Greetings to both brother Richard Anderson and the community as a whole. Howdy Richard! Well sir, old yours truly must duly and freely admit that I have never had the opportunity to delve into the that technical slice of literature known as 'ARMOR' in the U.S. Navy In Bureau Of Ordnance In World War Two. Given his penchant for all matters technical, it would not at all surprise me if old brother T.A. Gardner could cite by chapter and verse of the contents of the work of literature in question. Now, do I qualify for any special dispensation for admitting my failings on this subject of interest. Now, with that said, when I wore a younger man's clothes, the only armor that I had any vague familiarity was the steel that surrounded me in an M60A1 Main Battle Tank a lifetime ago. Well, that's my latest two Yankee cents worth on this now meandering topic of interest - for now anyway. As always, I would like to bid you an especially copacetic day up in your neck of the woods that is the Evergreen State of Washington.

Best Regards,
Uncle Bob :idea: :|
As an old M60A1 tanker, you might find it interesting that the total weight of armored vehicles manufactured for the US Army in the same period, 1921-1939, was probably less than 10,000 tons.
"Is all this pretentious pseudo intellectual citing of sources REALLY necessary? It gets in the way of a good, spirited debate, destroys the cadence." POD, 6 October 2018

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Re: American militarism pre-WW2 and the Ultimate Battleship

Post by Richard Anderson » 29 Oct 2019 04:46

Yes, Class B armor was procured primarily for battleships. This thing isn't a battleship? Class B armor cost about $100 less per long ton and took "only" 4 to 7 months to produce instead of 6 to 9 months. The same issues applied, none of the steel manufacturers produced more than tiny amounts of Class B in a year and produced essentially none 1921-1926. From 1926-1938 enough was produced for the 27 interwar CA/CL, probably under 40,000 tons of it over 12 years, so about 3,333 tons per year...out of about 30-million tons produced each year.
"Is all this pretentious pseudo intellectual citing of sources REALLY necessary? It gets in the way of a good, spirited debate, destroys the cadence." POD, 6 October 2018

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Re: American militarism pre-WW2 and the Ultimate Battleship

Post by TheMarcksPlan » 29 Oct 2019 05:12

OpanaPointer wrote:Noise to signal ratio is increasing.
Indeed. That's typical of this forum, especially this sub-forum.
There are many members - some in this thread - who claim to despise alternate history, yet whose most active forum is always "What If."
PaulRWard wrote:This is a strong indicactor that, during the 1930s, there were in fact a large number of mothballed steel mills in the U.S. that could have been easily brought on line to make the steel for the U.S.S. Boondoggle.
The whole steel industry thing is a red herring, whether we're looking at total steel production or armor production specifically.
When the U.S. decided it wanted to do something on a grand industrial scale, it did so. See for example https://en.wikipedia.org/wiki/Willow_Run

Our friendly pal Richard Anderson is always posting about "what was" in "what if." Best not to engage in these contretemps, as you have chosen.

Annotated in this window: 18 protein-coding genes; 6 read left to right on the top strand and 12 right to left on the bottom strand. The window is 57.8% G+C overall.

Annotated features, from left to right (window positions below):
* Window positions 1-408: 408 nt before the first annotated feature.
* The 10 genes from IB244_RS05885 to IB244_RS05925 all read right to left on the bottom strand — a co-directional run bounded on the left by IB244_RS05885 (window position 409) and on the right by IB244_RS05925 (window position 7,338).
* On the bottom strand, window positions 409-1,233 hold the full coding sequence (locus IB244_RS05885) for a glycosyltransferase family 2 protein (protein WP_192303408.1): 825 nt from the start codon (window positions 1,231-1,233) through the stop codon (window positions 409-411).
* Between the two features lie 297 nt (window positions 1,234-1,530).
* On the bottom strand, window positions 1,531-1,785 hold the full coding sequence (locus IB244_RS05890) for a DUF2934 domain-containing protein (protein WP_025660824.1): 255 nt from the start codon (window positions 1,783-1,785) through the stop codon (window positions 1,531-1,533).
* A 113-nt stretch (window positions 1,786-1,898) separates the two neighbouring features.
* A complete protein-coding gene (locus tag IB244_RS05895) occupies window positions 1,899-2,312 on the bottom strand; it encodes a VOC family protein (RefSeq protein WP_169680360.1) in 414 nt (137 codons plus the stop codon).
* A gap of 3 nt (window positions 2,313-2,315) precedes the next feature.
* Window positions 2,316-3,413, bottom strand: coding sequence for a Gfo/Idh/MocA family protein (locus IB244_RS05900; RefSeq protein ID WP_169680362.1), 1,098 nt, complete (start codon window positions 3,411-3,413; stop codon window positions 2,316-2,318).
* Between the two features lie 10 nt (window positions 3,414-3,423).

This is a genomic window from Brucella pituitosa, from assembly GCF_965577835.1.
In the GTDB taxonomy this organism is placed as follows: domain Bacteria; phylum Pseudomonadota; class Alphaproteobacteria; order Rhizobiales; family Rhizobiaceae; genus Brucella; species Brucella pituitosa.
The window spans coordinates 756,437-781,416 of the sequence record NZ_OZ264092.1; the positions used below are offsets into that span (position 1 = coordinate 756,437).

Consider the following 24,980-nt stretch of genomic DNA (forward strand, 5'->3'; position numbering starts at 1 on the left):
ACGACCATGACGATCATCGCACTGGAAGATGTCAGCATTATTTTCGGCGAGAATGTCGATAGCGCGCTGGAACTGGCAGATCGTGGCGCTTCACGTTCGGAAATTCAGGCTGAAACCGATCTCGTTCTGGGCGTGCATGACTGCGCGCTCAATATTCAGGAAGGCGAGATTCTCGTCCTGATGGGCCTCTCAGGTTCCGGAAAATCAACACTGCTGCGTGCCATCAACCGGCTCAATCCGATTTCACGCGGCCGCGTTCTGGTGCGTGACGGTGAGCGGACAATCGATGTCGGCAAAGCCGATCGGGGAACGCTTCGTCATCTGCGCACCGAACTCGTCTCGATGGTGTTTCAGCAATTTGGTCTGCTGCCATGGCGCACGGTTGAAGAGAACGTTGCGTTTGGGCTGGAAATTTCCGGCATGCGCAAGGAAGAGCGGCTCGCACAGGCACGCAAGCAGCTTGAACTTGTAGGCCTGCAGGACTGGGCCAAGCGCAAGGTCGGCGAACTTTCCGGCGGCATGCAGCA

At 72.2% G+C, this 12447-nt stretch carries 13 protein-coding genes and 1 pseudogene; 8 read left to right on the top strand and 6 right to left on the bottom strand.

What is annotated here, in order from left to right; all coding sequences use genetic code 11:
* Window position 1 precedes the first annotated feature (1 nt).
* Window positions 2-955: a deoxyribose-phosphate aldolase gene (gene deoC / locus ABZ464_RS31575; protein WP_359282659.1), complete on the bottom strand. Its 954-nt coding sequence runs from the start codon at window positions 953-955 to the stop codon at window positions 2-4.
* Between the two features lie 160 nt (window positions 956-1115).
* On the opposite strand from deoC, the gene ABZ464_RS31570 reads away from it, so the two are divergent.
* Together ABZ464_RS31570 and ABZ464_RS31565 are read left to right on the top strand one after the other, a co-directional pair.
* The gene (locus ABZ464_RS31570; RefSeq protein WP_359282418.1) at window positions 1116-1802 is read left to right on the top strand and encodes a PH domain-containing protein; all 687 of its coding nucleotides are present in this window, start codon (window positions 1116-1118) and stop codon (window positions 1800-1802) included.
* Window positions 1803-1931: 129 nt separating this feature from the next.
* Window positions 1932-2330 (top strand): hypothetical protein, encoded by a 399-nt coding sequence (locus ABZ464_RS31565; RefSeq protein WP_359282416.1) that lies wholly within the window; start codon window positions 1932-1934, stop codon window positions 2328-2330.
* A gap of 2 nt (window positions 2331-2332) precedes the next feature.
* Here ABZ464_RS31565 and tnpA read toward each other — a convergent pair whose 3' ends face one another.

T.A. Gardner wrote:The point I'm getting at is you'd need a very large steam turbine driven generator dedicated to provide power to this motor and basically, nothing else. That steam driven generator requires piping, lubrication, a condenser for the steam, etc. to go with it. I know the basic hull is huge, but you're now adding somewhere around 500 to 2,000 tons per turret in generator to get it to turn.
As I've already said, we can call it a 100MW power plant devoted exclusively to the turrets. Or 300MW.

And to repeat, the electric motors are outside the turret rotating structure, as there's no armored barbette. So they add no weight whatsoever to the turret.
T.A. Gardner wrote:Those generators also have to all go somewhere and be supplied with steam and sea water for condensing it after it passes through the turbine. The plumbing for all that is going to be complex too
That's true of any ship-born power plant. This ship's plant is big but no more than 10x Iowa's for ~300x the firepower.
T.A. Gardner wrote:Given the number of turrets this is going to be a big issue to solve.
Everything in a battleship is a big issue to solve. There were tens of thousands of pages of plans/diagrams for the Iowa BB's, for instance.

But we're not solving the complicated problems here because we don't have the staff, time, and expertise of the BuOrd.
What we're doing is determining whether the basic dimensions accommodate the basic, large-scale equipment.
They do. Our ATL BuOrd staff will figure out the wiring etc.

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Re: American militarism pre-WW2 and the Ultimate Battleship

Post by TheMarcksPlan » 29 Oct 2019 05:23

T.A. Gardner wrote:The P-51 was rejected because it was found:

To have a poor view of the deck on approach.
A very narrow speed window for landing that would make it a difficult plane to land for average pilots.
The landing gear rebounded too much.
Arghhhh... It doesn't need to be the P-51 specifically, though each of these demerits would be diminished in the presence of a landing deck 3x longer and wider.

The point isn't about the P-51 or B-25 or He-177 or Lancaster specifically!
It's that a much-larger deck would enable operation of larger, more capable planes.
Does anyone disagree with that?

I believe I said "for example" the P51/A26 or "something like" it.

It's a bit frustrating when folks refuse to see a forest because they're arguing about what kinds of trees are there.